Coal Mining: A Threat to Alabama Waters
SELC, partners challenge coal mine’s permit to fill streams feed Alabama river More »
Conservation groups are challenging the U.S. Army Corps of Engineers’ approval of another permit authorizing coal mining material to be dumped into streams that feed into the Locust Fork of the Black Warrior River in Alabama’s Jefferson County. The groups charge that the federal agency failed to account for the permit’s adverse effects on a watershed that has been continuously degraded by decades of ongoing mining activities.
SELC filed the challenge on behalf of Black Warrior Riverkeeper and Defenders of Wildlife. The challenge argues that allowing over 2 miles of stream filling at the site, known as Black Warrior Minerals Mine #2, is yet another example where the agency has rubberstamped approvals without properly analyzing the site-specific and broader impacts of the permit. These impacts include compromised water quality, habitat degradation, and threats to Alabama’s rare aquatic wildlife.
Black Warrior Minerals Mine #2 covers approximately 1,300 acres. With over 100 permitted coal mines already in the Black Warrior River watershed, impacts from coal mining are some of the biggest threats to water quality in the region.
Polluted water discharged from this mine will go into waters that feed the Locust Fork of the Black Warrior River. The Locust Fork is already listed as impaired by the Alabama Department of Environmental Management and is home to some of Alabama’s rarest species and their federally-protected critical habitat. The Locust Fork is also a popular destination for fishing and other forms of outdoor recreation, a multi-billion dollar industry for Alabama.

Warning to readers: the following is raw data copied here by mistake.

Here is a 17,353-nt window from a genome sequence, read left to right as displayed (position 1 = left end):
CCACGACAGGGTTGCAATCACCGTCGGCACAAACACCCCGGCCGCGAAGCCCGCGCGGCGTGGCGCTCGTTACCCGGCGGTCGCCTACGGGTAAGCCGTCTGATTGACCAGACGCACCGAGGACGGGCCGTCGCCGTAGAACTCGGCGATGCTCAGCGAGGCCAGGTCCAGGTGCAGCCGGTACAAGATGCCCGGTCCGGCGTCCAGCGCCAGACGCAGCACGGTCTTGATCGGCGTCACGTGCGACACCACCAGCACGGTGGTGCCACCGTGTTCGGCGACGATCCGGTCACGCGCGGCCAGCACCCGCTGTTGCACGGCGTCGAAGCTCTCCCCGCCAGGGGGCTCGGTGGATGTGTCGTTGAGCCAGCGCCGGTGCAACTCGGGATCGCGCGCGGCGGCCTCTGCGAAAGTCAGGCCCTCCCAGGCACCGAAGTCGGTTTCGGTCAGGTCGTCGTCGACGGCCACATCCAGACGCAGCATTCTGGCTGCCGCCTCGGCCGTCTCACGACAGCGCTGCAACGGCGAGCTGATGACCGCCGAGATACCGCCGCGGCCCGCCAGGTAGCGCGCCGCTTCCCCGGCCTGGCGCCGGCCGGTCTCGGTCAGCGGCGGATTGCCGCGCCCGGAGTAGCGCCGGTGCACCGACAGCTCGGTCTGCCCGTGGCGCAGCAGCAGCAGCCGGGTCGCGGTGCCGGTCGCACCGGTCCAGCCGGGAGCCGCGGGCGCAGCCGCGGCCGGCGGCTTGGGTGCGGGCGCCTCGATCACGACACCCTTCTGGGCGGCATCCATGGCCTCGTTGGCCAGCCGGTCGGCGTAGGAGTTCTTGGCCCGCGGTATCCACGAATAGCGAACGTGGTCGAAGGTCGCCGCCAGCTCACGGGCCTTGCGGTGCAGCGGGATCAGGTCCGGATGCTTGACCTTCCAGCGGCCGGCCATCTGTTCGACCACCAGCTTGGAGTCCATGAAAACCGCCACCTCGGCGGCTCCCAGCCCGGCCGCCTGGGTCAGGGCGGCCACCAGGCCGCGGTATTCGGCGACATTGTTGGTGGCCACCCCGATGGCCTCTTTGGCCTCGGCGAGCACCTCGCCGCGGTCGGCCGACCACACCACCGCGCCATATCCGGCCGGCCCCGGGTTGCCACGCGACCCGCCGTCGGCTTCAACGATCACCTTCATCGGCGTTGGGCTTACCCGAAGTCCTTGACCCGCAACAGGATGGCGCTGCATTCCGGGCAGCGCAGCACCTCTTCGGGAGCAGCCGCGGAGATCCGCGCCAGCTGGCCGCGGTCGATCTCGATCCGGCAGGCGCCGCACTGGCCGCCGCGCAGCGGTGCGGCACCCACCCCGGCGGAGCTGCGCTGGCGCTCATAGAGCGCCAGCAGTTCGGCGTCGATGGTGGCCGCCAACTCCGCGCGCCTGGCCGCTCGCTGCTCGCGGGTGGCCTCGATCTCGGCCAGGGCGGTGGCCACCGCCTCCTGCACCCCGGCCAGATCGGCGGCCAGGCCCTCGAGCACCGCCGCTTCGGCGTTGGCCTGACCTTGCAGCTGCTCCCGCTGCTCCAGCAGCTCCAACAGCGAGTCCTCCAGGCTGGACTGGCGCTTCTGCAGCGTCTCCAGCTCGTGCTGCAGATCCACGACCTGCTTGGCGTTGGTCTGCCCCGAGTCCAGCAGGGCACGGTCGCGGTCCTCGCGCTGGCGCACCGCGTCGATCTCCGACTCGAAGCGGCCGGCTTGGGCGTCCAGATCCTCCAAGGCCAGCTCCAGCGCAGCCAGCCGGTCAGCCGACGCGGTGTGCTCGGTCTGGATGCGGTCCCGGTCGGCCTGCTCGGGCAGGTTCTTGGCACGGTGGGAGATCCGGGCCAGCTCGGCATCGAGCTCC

Mine discharges will also flow into Turkey Creek, known habitat for listed species such as the flattened musk turtle and various endangered fish. Yet the Corps of Engineers and Fish and Wildlife Service routinely fail to consider the impacts of mines like this, finding here that the mine would have no effect on these imperiled aquatic species.
“The permitting process for coal mines such as this not only fails to comply with federal laws, it wreaks havoc on Alabama’s beautiful waterways, the quality of drinking water, and the fish and wildlife that depend on these resources,” said SELC Senior Attorney Catherine Wannamaker. “When miles of streams and wetlands are permanently filled in, as they will be at this site, they can no longer function to filter out pollution such as sediment and heavy metals. The lax permitting process for these mines also threatens the great biodiversity that makes Alabama’s rivers so unique.”
The Southern Environmental Law Center, Black Warrior Riverkeeper and Defenders of Wildlife challenged a similar mining permit on the Locust Fork in late 2015, and the Corps of Engineers suspended that permit in response to the lawsuit. Unfortunately, the Corps and Fish and Wildlife Service have approved the Black Warrior Minerals Mine #2 without considering any of the issues raised in the earlier case.